A Day In My ‘Dream Life’- The Experience of A Newly-Married Desi Bahu

Why is it considered 'entirely normal' for the new daughter-in-law of a home to be loaded with all the chores?

Why is it considered ‘entirely normal’ for the new daughter-in-law of a home to be loaded with all the chores?

It is 12:41 a.m. and I am awake, writing. I got married a few weeks ago, with great pomp and show. I was loaded with expensive jewellery and clothes. I looked like the most beautiful bride in the world that day. My father placed my hand in my husband’s and my mother bid me farewell with teary eyes.

I received a nice welcome at my in-laws’ house too. The family consists of seven members, including my husband and his two older sisters (who are my nanad/sisters-in-law), my brother-in-law (or dewar), and my father and mother-in-law. A day passed, then another and another, each with a new sunset, new people, a new way of living, and a new home. 

After a few days, I started my office work, from home of course. I work as a full time employee for a firm, and, it seems, for this home too. 

Let me give you a peek into my daily schedule. 

My day starts at 6:30 a.m in the morning. I get up and greet my mother-in-law by touching her feet. Then I freshen up and take a broom and clean my room. Then, I wash the utensils, make tea for my father-in-law. Later, I take a bath as my mother-in-law has instructed me not to cook for the elders without bathing. I rush back to the kitchen to help my mother-in-law in preparing breakfast. Once the breakfast is ready and I’ve served it, I eat. The moment I finish breakfast, I clean up the kitchen. By 10 a.m. I’m back in my room and start doing my office work. I work till noon because I have to prepare lunch as well.

I spend the next two hours in the kitchen, cooking lunch and washing utensils. After doing all these chores and having lunch myself, I get back to work at 2:30 p.m. I work for the next two hours and then get up to prepare tea for the family. Once again I clean up and sit back down to work till 6:30 p.m. The evening puja is followed by cleaning some utensils of the temple. As I pray, I ask God for more strength to bear with everything, with a smile on my face.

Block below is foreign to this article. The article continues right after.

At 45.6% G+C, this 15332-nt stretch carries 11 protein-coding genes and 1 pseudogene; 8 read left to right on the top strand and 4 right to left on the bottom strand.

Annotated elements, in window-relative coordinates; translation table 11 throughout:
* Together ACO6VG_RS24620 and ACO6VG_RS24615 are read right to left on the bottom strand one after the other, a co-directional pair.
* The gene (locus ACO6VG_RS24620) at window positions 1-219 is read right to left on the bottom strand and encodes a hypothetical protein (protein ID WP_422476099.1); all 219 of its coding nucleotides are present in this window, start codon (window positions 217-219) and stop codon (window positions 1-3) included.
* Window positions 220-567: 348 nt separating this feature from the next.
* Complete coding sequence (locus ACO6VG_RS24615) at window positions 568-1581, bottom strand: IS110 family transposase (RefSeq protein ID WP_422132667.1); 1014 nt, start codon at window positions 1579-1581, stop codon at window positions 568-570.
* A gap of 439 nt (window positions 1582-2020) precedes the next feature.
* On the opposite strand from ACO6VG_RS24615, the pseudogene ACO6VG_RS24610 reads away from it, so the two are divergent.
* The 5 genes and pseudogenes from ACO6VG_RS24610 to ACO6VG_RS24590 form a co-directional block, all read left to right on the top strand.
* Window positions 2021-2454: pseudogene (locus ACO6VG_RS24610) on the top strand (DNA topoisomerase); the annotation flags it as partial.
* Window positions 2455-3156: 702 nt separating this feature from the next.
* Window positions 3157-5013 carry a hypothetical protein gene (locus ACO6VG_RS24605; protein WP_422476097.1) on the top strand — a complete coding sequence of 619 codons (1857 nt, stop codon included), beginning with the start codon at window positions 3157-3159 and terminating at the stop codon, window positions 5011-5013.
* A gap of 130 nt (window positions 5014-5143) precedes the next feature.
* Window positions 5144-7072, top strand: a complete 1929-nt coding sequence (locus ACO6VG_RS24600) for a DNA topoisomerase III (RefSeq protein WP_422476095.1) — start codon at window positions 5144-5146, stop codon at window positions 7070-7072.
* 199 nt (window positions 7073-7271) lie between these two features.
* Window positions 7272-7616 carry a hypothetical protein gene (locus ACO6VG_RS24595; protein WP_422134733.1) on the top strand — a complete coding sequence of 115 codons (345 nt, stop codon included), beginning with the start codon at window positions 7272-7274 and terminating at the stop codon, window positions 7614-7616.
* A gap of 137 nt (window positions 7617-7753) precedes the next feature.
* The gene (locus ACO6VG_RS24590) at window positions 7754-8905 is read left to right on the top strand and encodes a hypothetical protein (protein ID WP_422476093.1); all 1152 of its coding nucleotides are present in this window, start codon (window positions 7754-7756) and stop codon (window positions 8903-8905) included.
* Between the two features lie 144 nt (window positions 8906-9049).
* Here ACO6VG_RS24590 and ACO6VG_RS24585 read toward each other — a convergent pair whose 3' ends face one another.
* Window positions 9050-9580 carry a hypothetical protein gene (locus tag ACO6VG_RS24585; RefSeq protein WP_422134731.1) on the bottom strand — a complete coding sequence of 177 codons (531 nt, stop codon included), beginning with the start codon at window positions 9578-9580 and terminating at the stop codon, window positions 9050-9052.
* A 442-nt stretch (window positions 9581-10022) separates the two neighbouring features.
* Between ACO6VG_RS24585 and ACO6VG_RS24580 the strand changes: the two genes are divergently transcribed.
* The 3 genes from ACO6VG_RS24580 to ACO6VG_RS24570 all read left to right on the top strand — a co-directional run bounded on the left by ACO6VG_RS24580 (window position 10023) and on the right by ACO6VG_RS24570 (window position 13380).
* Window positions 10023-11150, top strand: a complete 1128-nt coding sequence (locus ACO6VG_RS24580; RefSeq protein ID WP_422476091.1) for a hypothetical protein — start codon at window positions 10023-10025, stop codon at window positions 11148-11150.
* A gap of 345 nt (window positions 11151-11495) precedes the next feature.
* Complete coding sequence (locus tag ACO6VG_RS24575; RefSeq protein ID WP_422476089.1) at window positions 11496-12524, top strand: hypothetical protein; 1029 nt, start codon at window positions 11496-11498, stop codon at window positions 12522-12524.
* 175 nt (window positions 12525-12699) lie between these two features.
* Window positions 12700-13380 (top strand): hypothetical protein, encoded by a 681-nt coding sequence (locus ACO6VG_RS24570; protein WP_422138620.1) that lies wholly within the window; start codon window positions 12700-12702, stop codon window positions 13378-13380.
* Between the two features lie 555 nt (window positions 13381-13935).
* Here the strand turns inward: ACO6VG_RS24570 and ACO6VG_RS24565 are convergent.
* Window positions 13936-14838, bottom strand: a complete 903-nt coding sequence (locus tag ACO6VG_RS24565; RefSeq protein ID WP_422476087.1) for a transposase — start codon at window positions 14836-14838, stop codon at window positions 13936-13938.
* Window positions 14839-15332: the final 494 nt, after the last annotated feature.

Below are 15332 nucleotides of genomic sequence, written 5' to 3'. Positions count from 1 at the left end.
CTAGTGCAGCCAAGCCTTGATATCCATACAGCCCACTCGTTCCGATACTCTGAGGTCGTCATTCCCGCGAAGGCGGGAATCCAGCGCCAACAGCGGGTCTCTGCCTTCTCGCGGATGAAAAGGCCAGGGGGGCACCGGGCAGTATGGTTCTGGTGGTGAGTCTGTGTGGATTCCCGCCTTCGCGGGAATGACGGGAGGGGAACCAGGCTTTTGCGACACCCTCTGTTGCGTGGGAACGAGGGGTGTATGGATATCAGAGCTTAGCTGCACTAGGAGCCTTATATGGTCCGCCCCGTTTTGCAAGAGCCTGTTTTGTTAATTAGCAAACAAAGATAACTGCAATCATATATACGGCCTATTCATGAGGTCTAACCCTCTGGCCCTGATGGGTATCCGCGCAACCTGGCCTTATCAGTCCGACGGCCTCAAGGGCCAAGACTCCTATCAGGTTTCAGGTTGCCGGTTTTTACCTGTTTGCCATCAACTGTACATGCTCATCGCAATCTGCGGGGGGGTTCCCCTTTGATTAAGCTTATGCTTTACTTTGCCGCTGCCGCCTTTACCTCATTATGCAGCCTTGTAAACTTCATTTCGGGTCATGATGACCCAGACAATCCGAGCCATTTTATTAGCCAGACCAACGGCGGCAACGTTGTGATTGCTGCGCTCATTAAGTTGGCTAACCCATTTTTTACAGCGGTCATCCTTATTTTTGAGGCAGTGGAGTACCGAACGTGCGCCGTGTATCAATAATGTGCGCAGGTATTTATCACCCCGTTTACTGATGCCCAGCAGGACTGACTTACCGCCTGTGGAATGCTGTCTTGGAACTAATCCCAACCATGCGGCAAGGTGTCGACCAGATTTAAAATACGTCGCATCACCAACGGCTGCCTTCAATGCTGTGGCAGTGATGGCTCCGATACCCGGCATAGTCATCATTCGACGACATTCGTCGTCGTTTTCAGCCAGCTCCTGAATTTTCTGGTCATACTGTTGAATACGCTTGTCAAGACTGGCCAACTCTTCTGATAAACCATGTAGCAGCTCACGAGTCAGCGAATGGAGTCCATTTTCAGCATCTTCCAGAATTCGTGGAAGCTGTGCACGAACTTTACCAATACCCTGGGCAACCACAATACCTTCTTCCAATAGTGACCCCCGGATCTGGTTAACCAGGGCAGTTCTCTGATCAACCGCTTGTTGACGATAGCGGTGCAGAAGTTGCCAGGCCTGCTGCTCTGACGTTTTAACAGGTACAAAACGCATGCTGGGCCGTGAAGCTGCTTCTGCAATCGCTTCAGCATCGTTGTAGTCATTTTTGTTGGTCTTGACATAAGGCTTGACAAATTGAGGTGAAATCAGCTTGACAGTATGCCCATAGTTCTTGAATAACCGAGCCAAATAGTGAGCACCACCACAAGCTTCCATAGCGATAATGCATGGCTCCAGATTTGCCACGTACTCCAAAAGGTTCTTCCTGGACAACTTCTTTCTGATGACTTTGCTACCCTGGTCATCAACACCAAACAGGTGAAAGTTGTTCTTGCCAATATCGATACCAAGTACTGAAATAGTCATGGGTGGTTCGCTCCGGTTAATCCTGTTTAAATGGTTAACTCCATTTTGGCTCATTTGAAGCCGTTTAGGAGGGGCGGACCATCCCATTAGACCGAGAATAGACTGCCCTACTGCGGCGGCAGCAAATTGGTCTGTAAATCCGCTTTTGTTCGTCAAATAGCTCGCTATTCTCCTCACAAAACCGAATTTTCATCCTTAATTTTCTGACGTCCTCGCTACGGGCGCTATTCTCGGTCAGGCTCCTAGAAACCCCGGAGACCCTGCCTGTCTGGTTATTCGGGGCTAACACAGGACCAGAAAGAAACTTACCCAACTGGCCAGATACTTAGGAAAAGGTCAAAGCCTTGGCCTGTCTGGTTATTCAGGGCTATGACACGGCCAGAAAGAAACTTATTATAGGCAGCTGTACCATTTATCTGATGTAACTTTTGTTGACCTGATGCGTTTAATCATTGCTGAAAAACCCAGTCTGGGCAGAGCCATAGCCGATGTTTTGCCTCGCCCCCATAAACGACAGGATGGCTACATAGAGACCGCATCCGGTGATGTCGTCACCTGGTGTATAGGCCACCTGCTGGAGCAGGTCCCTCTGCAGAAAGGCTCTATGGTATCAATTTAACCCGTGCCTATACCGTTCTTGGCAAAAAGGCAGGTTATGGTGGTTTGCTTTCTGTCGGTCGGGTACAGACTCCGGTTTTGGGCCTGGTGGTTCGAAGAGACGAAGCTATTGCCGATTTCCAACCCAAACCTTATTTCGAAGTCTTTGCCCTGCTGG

As soon as I am done with my prayers, I get back into the kitchen to prepare dinner. I serve the dinner and then pick up everyone’s plates to put them in a sink to wash them. After cleaning up, I boil the milk to give it to everyone before they sleep. I get back to work at 10:30 p.m. I try finishing it but eventually, I cannot help but fall asleep.

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I try to increase my capacity as much as I can, though not a month has gone by since I first came here. I arrived with the hopes of being treated like a queen. But now, I feel like an educated woman who is a maid. I try to escape my days here by wishing for them to pass soon, as my papa had promised to come in January to take me home.

I had so many dreams for my Sasural, all of which have become nightmares. I don’t know if I would ever want to come back here after leaving. My sister-in-law tells me that this is normal for bahus (daughters-in-law) in our part of the world to work so much. And please don’t consider the family to be poor, as the members are well-earning, as a middle class family. This is so normal for all of them that they don’t even recognise my pain.

The last one month here has changed me completely – the happy and cheerful girl in me has turned into a sad woman who fakes her smiles and pushes herself to live each day of her life here. And then this society says, Daughters-in-law are Daughters too!

I don’t know if what I write will have its space and get published. But I wanted to share my pain with the world and so, I did. 

Top image is a still from the Hindi serial Ghum Hai Kisikey Pyaar Mein

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